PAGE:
How does the cost of building a water infrastructure impact global access to safe drinking water?

Centralized water systems dominate in economically advanced nations. However, alternative models are now emerging that may save substantial amounts of money and help alleviate pressure on water supplies across the globe.

Water – it's essential to life but it's not a cheap resource to manage and provide to populations. There are still many parts of the world without access to safe, clean drinking water and those with the necessary infrastructure in place often struggle to maintain their systems and have costly mechanisms in place.

Centralized water systems dominate in economically advanced nations. However, alternative models are now emerging that may save substantial amounts of money and help alleviate pressure on water supplies across the globe.

Costs of a centralized water system

 Centralized water systems are publicly-run infrastructures that are in place in many nations across the world. They treat and supply water across large areas – nationally or regionally – using extensive piping networks and large-scale treatment plants.

These systems are costly to install and maintain. Research has highlighted that centralized infrastructure spending will total around $41 trillion globally between 2005 and 2030. Costs can be broken down into the following key areas:

  • sourcing – water has to be initially sourced, mainly from groundwater sources that are finite in their supply and involve expensive techology to extract and pump the water. Research has already highlighted the need to move away from dependence on these water sources in order to save money and protect the environment.
  • transportation – centralized systems rely on large underground piping networks to carry water supplies over large distances. These systems are costly to maintain and update and are prone to leaks. Over 45 million cubic meters of water are lost each day due to leakage.
  • treatment – industrial water treatment plants treat and purify water supplies including wastewater before redistributing it back into the water system. These plants take up a lot of space and resources, with installation, operation and maintenance costs for each country running into millions annually.
  • other operational costs – this includes the costs of connecting water to individual buildings, production and installation of water meters, dealing with consumer complaints, etc. which can cost up to €250,000 per kilometer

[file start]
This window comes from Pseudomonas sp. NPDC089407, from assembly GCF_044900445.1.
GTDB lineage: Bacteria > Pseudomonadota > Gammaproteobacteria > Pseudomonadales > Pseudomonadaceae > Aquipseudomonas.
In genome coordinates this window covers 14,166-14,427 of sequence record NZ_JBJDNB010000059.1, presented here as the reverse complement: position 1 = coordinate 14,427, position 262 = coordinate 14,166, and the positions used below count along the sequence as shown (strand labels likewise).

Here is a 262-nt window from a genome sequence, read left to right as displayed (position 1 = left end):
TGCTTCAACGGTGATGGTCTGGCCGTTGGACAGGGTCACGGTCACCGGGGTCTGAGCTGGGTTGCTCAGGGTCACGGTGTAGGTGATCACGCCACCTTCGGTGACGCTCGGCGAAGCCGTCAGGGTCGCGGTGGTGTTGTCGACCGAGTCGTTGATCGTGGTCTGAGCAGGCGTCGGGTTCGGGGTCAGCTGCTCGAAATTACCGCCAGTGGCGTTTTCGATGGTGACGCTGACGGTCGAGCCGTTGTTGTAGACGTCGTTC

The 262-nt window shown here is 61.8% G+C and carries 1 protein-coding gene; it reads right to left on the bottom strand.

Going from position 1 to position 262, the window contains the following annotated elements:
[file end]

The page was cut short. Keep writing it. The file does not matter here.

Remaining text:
These costs are passed onto the consumer, resulting in higher water bills. On top of this are the costs associated with the private bottled water industry that runs alongside centralized public water supplies. Water is often shipped across the world at great financial and environmental cost.

Examples of centralized infrastructure costs include:

  • USA – the American Water Works Association (AWWA) has estimated development and repair costs for US drinking water to total over $1 trillion over the next 25 years. A discussed pipeline transporting water from Boston to water-starved California was estimated to cost $5.2 billion to build and a further $487 billion to ship the water.
  • Europe – research has found that infrastructure spending needs to increase by 23% to $525 billion by 2025 in order to deal with the continent's ageing and leaking pipeworks in countries including France, Germany, the Netherlands, Poland and the UK.

How decentralized systems can save money

An alternative to the centralized method is to produce water in a more localized and decentralized way. This is done in some developing countries that lack the infrastructure for centralized infrastructure, but technology is now becoming available to enable economically advanced nations to utilize water provided through a decentralized supply.

Decentralized systems use smaller-scale and more environmentally sustainable methods of sourcing, purifying and distributing water among more local populations. They can use advanced technology to treat any water supply (wastewater, rainwater, water sourced from local lakes and rivers) and turn it into premium drinking water.

Although there is an initial outlay to install systems, money can be saved in all of the above-mentioned areas:

  • sourcing is less reliant on expensive groundwater extraction. Instead, existing water supplies can be treated to create a “circular water loop” that not only saves money but is kinder to the environment.
  • the need to transport water over long distance via extensive piping networks is eliminated, saving millions in maintenance costs and preventing huge leakage waste.
  • treatment costs are greatly reduced through the use of smaller-scale and more efficient on-site treatment systems.

These savings can be passed onto households and businesses. For example, the Q-Drop project -which offers new ways for drinking water to be produced and consumed at a local level – now successfully runs in places such as Gust'eaux, Belgium, enabling businesses to provide a sustainable water supply at reduced costs.

Because of more efficient methods that vastly cut down on waste, savings can be made that are passed onto the consumer. This means that the final cost for one bottle of drinking water (1L) can be lowered to less than €1. The savings to our beleaguered environment will be far greater.

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